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United States. Office of Indian Affairs / Annual report of the Commissioner of Indian Affairs, for the year 1904, Part I

Report of the Commissioner of Indian Affairs,   pp. 1-128 PDF (50.3 MB)

Page 125

Beginning in the mid-channel of Big Wind River at a point where said stream
crosses the western boundary of the reservation; thence in a southeasterly
following the mid-channel of the Big Wind River to its junction with the
Little Wind 
River or Big Popo Agi, near the northeast corner of township 1 south, range
4 east; 
thence up the mid-channel of Big Popo Agie River in a southwesterly direction
to the 
mouth of the north fork of said Big Popo Agie River; thence up the mid-channel
the north fork of Big Popo Agie River to its intersection with the south
boundary of 
the reservation; thence in a westerly direction to the southwest corner of
the reser- 
vation; thence to the place of beginning. 
This agreement has not yet been ratified by Congress. 
Superintendent of irrigation, Walter B. Hill, has been instructed 
to survey and plan a system of irrigation south of Big Wind River 
sufficient to irrigate the lands already allotted there and the allotments
to be made, including the extension of ditches already constructed, and 
to take such steps as may be necessary to secure the Indians in their 
water rights under the laws of the State of Wyoming. Such action 
was recommended to the Department October 14, 1903, and again 
July 7, 1904. 
In October, 1903, passes were issued by the United States Indian 
agent at the Pine Ridge Agency to two small parties of Indians, one 
headed by Charles Smith and the other by William Brown, both intel- 
ligent, law abiding, well disposed men. The two parties of men, 
women, and a few children-aggregating about thirty-five persons- 
left the Pine Ridge Reservation for the purpose of visiting the Black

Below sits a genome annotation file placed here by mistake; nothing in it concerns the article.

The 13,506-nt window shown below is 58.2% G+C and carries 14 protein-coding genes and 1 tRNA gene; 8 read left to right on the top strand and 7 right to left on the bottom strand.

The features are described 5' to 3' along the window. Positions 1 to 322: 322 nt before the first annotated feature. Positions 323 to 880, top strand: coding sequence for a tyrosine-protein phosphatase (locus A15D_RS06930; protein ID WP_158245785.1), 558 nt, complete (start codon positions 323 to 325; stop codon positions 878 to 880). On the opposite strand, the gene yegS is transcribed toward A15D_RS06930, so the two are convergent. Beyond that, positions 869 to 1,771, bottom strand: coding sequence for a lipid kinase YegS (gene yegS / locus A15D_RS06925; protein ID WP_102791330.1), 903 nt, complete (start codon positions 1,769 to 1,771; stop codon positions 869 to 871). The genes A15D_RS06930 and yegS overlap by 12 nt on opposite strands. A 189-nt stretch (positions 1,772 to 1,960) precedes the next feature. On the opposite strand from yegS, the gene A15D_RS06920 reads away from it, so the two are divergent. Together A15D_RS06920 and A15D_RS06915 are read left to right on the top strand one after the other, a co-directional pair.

Hills and vicinity to gather berries, roots, and herbs. Both companies 
drifted into Wyoming, and, meeting by accident, agreed to return to 
the reservation together. 
On the afternoon of October 30, while they were camped together 
on Dry Cheyenne Creek in Converse County, Wyo., Sheriff Miller, of 
Weston County, with a posse of seven men, visited the camp Of the 
Indians and told Charles Smith that he had a warrant for their arrest 
for violation of the game laws of Wyoming, and that the Indians 
must go with him to Newcastle, in that State. Smith denied that 
either he or any of his party had violated the law and refused to go. 
The sheriff then talked to William Brown, who, while likewise dis- 
claiming any infraction of law, said that he and his party were willing 
to go, if Smith would. The matter was discussed in a quiet and 
friendly way and the sheriff's party remained and ate supper, which 
Mrs. Brown prepared for them. After supper the Indians broke camp 
and started on their way home. The sheriff and posse accompanied 
them to the point where the road to Newcastle branched off, and there 
made another effort to induce the Indians to go with them. The effort, 

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